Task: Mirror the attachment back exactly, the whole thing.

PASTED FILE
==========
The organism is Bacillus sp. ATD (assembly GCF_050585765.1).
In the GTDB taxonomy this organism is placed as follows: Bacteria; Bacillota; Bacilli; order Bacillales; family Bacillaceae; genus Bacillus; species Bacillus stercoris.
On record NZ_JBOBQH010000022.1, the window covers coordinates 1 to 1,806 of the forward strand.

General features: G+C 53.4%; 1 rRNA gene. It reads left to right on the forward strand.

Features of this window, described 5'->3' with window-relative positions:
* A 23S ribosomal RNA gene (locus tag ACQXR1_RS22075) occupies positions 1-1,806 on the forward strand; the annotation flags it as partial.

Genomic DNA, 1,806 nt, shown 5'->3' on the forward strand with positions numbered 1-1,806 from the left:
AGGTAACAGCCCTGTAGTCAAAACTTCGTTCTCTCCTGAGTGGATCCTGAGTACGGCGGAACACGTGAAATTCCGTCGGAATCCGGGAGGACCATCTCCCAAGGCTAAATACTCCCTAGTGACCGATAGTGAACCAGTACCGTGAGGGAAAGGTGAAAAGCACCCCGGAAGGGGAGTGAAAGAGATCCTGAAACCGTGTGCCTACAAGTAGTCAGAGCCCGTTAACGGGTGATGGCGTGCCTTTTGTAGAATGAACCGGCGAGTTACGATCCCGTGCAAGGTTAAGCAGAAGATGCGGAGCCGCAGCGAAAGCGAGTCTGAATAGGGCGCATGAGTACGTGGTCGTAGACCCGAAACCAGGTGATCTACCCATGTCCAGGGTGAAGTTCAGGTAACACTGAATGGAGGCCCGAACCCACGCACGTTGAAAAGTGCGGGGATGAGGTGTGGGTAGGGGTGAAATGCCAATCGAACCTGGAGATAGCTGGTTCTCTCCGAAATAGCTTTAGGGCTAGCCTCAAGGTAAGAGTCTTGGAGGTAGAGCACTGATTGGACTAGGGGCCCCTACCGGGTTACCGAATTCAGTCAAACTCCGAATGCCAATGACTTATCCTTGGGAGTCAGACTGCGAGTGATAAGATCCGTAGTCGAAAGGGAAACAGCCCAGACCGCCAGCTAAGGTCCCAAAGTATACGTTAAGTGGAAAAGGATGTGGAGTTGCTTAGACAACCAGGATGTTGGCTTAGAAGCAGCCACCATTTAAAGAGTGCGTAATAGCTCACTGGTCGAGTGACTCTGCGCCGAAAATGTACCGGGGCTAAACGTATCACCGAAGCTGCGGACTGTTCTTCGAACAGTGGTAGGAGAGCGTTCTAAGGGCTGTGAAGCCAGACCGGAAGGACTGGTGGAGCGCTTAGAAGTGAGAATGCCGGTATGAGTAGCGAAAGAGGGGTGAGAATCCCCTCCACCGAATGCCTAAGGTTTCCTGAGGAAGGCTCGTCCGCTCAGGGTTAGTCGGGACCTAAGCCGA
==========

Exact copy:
The organism is Bacillus sp. ATD (assembly GCF_050585765.1).
In the GTDB taxonomy this organism is placed as follows: Bacteria; Bacillota; Bacilli; order Bacillales; family Bacillaceae; genus Bacillus; species Bacillus stercoris.
On record NZ_JBOBQH010000022.1, the window covers coordinates 1 to 1,806 of the forward strand.

General features: G+C 53.4%; 1 rRNA gene. It reads left to right on the forward strand.

Features of this window, described 5'->3' with window-relative positions:
* A 23S ribosomal RNA gene (locus tag ACQXR1_RS22075) occupies positions 1-1,806 on the forward strand; the annotation flags it as partial.

Genomic DNA, 1,806 nt, shown 5'->3' on the forward strand with positions numbered 1-1,806 from the left:
AGGTAACAGCCCTGTAGTCAAAACTTCGTTCTCTCCTGAGTGGATCCTGAGTACGGCGGAACACGTGAAATTCCGTCGGAATCCGGGAGGACCATCTCCCAAGGCTAAATACTCCCTAGTGACCGATAGTGAACCAGTACCGTGAGGGAAAGGTGAAAAGCACCCCGGAAGGGGAGTGAAAGAGATCCTGAAACCGTGTGCCTACAAGTAGTCAGAGCCCGTTAACGGGTGATGGCGTGCCTTTTGTAGAATGAACCGGCGAGTTACGATCCCGTGCAAGGTTAAGCAGAAGATGCGGAGCCGCAGCGAAAGCGAGTCTGAATAGGGCGCATGAGTACGTGGTCGTAGACCCGAAACCAGGTGATCTACCCATGTCCAGGGTGAAGTTCAGGTAACACTGAATGGAGGCCCGAACCCACGCACGTTGAAAAGTGCGGGGATGAGGTGTGGGTAGGGGTGAAATGCCAATCGAACCTGGAGATAGCTGGTTCTCTCCGAAATAGCTTTAGGGCTAGCCTCAAGGTAAGAGTCTTGGAGGTAGAGCACTGATTGGACTAGGGGCCCCTACCGGGTTACCGAATTCAGTCAAACTCCGAATGCCAATGACTTATCCTTGGGAGTCAGACTGCGAGTGATAAGATCCGTAGTCGAAAGGGAAACAGCCCAGACCGCCAGCTAAGGTCCCAAAGTATACGTTAAGTGGAAAAGGATGTGGAGTTGCTTAGACAACCAGGATGTTGGCTTAGAAGCAGCCACCATTTAAAGAGTGCGTAATAGCTCACTGGTCGAGTGACTCTGCGCCGAAAATGTACCGGGGCTAAACGTATCACCGAAGCTGCGGACTGTTCTTCGAACAGTGGTAGGAGAGCGTTCTAAGGGCTGTGAAGCCAGACCGGAAGGACTGGTGGAGCGCTTAGAAGTGAGAATGCCGGTATGAGTAGCGAAAGAGGGGTGAGAATCCCCTCCACCGAATGCCTAAGGTTTCCTGAGGAAGGCTCGTCCGCTCAGGGTTAGTCGGGACCTAAGCCGA